The finials on the single-pointed straights look substantial but add almost zero weight. They’re also offered with a screw tip (called “topper stoppers”) that fits onto interchangeable cords to make them into stitch holders, or to make super long needles. This could be helpful for blankets, where you need a significantly longer bit of needle real estate to hold all those stitches. (My Two Ladies adjustable straight knitting needle system was designed expressly for this purpose.)

A New Paradigm?

What’s the verdict? Should you make a bonfire out of all your old wooden needles and vow only to be hexagonal from now on?

Ultimately it comes down to personal aesthetics, ergonomics, and budget. I would recommend you hit one of the shows where Indian Lakes Artisans is vending and spend a good amount of time trying these for yourself. Let your hands tell you what they think.

For me, the combination of the hexagonal shape and the taper of the tip gave these needles a pencil-like feel that was comfortable and familiar. With all those edges, everything stays in place in your hand. There isn’t nearly the same need to clutch and control, because the needle is doing it for you.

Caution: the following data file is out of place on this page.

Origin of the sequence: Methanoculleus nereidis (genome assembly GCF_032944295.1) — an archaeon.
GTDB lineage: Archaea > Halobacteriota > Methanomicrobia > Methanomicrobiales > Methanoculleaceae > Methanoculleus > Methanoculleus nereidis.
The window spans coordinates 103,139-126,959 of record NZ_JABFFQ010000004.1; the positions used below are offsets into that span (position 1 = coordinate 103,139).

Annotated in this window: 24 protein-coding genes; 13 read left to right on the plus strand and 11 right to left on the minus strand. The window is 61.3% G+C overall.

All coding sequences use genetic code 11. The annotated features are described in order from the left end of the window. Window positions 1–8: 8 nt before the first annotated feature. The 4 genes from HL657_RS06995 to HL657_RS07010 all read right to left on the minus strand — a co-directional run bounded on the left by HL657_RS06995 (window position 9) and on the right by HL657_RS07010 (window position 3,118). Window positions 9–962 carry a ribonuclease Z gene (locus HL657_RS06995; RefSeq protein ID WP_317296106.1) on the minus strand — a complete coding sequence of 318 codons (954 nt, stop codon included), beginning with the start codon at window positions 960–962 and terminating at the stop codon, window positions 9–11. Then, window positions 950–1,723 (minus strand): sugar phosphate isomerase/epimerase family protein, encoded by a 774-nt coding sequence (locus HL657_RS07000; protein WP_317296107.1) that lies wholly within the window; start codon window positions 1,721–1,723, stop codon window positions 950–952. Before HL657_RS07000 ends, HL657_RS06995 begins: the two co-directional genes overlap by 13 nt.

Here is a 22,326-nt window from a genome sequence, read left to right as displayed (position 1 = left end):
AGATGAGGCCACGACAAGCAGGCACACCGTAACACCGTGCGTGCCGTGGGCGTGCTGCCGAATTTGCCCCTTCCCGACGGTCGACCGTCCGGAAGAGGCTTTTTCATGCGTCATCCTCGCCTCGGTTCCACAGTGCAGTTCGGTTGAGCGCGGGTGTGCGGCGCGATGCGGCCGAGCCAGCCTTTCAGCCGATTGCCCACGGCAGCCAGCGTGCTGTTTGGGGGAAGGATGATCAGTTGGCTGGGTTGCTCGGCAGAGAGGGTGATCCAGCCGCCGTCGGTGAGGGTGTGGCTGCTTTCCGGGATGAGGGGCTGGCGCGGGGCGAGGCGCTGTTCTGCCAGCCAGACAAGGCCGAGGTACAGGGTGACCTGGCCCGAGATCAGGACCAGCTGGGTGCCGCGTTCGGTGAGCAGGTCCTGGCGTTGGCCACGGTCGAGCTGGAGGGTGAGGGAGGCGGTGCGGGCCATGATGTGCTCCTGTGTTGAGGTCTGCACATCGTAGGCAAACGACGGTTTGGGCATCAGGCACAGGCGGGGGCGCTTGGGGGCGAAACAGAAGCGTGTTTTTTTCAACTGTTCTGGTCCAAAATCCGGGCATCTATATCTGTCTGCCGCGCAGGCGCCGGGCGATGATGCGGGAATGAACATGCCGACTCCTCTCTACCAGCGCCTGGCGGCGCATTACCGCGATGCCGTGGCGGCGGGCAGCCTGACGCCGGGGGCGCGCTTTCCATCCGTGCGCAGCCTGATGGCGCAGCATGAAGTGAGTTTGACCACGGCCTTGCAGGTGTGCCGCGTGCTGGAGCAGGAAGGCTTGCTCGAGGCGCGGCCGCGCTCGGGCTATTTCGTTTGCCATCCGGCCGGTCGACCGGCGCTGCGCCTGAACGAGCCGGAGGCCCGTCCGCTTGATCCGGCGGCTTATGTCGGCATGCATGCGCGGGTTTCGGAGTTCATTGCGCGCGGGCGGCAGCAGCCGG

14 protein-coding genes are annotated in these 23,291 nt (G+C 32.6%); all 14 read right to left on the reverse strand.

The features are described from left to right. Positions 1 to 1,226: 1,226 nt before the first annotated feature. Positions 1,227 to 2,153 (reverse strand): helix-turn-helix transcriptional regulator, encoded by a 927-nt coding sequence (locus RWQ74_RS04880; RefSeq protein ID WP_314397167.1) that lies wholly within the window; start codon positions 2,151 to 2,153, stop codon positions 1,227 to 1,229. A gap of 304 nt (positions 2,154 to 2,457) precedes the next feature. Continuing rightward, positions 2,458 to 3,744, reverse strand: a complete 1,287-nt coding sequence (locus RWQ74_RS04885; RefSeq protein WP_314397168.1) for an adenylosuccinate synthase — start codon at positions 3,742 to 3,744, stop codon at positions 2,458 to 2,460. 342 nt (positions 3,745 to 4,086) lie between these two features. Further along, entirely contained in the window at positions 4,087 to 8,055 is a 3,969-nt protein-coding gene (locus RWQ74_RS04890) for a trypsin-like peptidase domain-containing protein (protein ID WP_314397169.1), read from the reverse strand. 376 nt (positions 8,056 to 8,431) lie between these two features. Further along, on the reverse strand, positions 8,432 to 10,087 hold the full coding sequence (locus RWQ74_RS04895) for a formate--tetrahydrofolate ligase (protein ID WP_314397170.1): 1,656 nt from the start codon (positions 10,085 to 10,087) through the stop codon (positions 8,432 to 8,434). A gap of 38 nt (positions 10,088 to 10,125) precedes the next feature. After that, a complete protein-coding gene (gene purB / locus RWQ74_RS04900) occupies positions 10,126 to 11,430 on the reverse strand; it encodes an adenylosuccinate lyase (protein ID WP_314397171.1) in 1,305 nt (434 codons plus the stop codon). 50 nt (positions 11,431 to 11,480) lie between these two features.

For anyone who loves writing by hand, or who has fond, easy memories of writing with a plain old No. 2 pencil, these needles will instantly feel at home in your hands.

You may find that they revolutionize how knitting feels to you. Or you may say, “Hmm, that’s interesting,” and return to your usual tools. Or you may fall somewhere in between and add a pair or two to your needle collection for a little variety. And as Carson mentioned in his book, variety in our projects and tools is key to a healthy, happy, and long knitting life.